Monuments reveal

Story behind monument

Iowa miracle Grotto of the Redemption

Iowa miracle Grotto of the Redemption

Iowa miracle Grotto of the Redemption

Iowa miracle Grotto of the Redemption

Wonderful Grotto decorated with religious sculptures, monuments and statues, filled with spirituality in the state of Iowa is like the eighth wonder of the world. Anyway, the ads say so, and who would argue with them? The Grotto of Redemption is next to the small US town of West Bend (Iowa), where the landscape rarely disturbed by anything larger than granaries. And if anywhere else in the world there are grottoes, than this one is certainly the King of grottoes. The author of the miracle – German American priest and architect Paul Dobberstein. He began construction in 1912, and finished in 1954.

Iowa miracle Grotto of the Redemption

The statue of Jesus at the entrance. The Iowa miracle Grotto of the Redemption

Born in Germany, Father Paul Matthias Dobberstein (September 21, 1872 – July 24, 1954) emigrated to America in 1893. The story has it, that while a student at St. Francis Seminary, he became seriously ill with pneumonia. This, as you probably know, was at a time when there was no penicillin. The student was seriously ill and realizing the seriousness of his disease, fervently prayed and vowed.
He promised to honor the Blessed Virgin after the restoration of health. And apparently, he kept it, although he spent all his life on that.

Monument to talented priest, architect and geologist Father Dobberstein

Monument to talented priest, architect and geologist Father Dobberstein

Paul Dobberstein was assigned to the parish in 1898. He, almost immediately, began to spend all his spare time on digging the foundation and made it for 3 years. For the next ten years he had stored plain and precious stones. He worked with minerals, crystals and concrete. Apparently, Paul studied geology in college and became an expert in minerals.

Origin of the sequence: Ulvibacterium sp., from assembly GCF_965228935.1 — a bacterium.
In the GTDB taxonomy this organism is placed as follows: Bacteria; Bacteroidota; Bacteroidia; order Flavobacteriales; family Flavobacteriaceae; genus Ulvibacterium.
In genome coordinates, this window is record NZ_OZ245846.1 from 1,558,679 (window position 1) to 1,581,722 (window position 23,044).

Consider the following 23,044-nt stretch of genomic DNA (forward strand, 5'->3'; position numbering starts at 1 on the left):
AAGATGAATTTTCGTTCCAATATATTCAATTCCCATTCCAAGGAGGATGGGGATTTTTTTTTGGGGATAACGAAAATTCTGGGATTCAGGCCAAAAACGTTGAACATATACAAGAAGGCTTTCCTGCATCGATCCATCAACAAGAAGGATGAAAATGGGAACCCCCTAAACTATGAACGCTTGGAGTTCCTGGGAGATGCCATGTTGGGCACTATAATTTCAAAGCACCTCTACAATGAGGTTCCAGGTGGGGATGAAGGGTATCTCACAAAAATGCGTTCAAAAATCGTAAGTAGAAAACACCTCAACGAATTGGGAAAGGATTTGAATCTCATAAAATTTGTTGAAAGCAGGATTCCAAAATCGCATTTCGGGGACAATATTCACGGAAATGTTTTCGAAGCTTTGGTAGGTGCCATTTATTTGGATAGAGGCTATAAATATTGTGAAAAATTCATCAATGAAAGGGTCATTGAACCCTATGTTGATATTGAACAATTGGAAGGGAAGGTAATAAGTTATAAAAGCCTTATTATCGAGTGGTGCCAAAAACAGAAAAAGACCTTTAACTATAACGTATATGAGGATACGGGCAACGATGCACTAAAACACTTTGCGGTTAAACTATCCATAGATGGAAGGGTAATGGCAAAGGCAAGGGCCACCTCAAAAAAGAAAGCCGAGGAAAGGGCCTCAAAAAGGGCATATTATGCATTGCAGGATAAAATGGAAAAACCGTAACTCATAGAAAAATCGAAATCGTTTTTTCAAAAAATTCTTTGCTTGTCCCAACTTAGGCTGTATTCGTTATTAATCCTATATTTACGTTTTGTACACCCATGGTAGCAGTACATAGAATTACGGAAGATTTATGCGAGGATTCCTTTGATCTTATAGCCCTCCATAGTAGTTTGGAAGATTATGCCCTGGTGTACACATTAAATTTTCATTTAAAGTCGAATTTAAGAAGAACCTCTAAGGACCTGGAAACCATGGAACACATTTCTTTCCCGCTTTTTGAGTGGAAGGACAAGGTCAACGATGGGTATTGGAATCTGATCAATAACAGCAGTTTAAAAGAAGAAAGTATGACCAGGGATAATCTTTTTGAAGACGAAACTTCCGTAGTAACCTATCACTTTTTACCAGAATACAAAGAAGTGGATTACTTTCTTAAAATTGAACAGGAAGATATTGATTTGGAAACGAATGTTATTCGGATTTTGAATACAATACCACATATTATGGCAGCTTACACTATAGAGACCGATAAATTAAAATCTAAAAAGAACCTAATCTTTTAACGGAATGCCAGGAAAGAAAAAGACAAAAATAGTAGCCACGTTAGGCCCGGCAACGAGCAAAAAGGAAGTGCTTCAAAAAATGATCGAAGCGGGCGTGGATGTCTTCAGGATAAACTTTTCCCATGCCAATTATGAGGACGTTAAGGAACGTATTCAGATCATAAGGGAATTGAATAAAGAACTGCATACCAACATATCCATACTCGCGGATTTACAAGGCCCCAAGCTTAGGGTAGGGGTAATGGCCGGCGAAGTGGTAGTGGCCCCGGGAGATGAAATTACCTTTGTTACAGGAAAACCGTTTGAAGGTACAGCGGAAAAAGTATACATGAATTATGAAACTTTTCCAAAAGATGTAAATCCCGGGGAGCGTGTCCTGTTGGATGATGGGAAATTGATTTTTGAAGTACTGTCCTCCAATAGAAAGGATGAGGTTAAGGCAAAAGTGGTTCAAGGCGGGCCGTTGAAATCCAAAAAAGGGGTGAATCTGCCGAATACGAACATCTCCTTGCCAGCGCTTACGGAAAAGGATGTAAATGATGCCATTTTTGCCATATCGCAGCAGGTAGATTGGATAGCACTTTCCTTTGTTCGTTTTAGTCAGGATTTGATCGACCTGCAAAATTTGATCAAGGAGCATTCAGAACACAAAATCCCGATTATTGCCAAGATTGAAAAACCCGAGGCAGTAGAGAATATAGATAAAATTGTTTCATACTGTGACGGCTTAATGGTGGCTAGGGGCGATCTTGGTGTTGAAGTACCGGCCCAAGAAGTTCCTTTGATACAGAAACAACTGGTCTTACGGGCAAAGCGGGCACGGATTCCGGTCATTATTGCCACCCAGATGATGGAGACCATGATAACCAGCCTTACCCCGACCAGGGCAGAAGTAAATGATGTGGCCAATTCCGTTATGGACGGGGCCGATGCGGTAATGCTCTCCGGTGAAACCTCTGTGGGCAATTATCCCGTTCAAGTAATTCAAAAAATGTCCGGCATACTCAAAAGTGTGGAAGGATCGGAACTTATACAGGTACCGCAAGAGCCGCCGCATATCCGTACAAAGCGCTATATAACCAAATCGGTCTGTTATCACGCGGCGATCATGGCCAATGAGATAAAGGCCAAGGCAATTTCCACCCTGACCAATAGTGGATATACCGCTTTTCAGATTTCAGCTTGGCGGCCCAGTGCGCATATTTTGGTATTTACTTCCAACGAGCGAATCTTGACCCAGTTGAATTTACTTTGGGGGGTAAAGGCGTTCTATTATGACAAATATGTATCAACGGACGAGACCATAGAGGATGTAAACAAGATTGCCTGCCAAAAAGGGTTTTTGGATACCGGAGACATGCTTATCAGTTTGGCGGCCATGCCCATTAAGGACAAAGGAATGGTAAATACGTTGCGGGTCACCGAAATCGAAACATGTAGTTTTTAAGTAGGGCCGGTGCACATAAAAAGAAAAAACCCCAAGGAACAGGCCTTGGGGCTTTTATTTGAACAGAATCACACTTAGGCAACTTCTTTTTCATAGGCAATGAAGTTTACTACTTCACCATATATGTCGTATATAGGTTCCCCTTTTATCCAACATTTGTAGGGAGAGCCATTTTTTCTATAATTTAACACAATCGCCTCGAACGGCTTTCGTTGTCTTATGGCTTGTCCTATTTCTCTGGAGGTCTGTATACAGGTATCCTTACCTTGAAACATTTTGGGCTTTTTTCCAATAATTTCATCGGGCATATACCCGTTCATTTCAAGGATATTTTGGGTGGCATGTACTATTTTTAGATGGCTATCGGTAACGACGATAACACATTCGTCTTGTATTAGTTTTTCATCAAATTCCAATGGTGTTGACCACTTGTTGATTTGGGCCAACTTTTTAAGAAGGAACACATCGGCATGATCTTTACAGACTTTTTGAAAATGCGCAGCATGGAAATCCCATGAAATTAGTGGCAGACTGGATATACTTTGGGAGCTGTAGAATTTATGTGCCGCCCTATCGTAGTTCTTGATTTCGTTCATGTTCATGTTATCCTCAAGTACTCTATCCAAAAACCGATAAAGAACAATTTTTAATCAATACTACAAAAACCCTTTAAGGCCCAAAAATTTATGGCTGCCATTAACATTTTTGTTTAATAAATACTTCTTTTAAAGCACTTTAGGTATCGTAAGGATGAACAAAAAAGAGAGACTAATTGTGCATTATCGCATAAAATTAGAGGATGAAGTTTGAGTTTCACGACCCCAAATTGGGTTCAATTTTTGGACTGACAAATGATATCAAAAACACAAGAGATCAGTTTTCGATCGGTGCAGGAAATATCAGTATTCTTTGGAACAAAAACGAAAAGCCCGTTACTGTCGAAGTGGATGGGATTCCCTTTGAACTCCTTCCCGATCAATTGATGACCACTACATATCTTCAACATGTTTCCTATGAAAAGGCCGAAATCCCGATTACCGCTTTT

The actual work began to take shape in 1912, without the aid of any drawings. He had an assistant named Matt Szerence. After graduating from high school in 1912, Szerensce agreed to co-sponsor and that led ultimately to the fifty-two years of intensive work.

Two people collected materials relentlessly, sometimes traveling by their railway trolley to faraway places, to bring home the goods – interesting stone or minerals.

In fact, they processed almost one hundred cars of rock and stone, and, in addition they had to select, store, and place the vast majority of them, each in its proper place in a harmonious structure.

They spent winters making the outlet of the crystals, which used for the grotto in the summer. They built and built and built. And got an extraordinary panoramic beauty of 9 caves and scenes from the life of Christ, creating a redemption story through the maze of religious wealth. Grotto, the history of redemption, the veneration of the Holy Mother, and so on, are all interwoven in the tapestry of gilded stone.

So, they had completed all the work by hand until 1947, when they finally got an electric lift. No wonder, people call the work of father Paul Dobberstein and his assistant Szerence the Eighth wonder of the world. The Grotto of Redemption – religious shrine, located in the West – Bend, Iowa, in the Roman – Catholic Diocese of Sioux – City. Conglomerate of nine caves, depicting scenes from the life of Jesus, the grotto contains a large collection of minerals and petrifaction and is considered the largest grotto in the world.

The Shrine of the Grotto of the Redemption is a religious shrine located in West Bend, Iowa, in the Roman Catholic Diocese of Sioux City. A conglomeration of nine grottoes depicting scenes in the life of Jesus, the Grotto contains a large collection of minerals and stones and is believed to be the largest grotto in the world.

Iowa miracle Grotto of the Redemption

website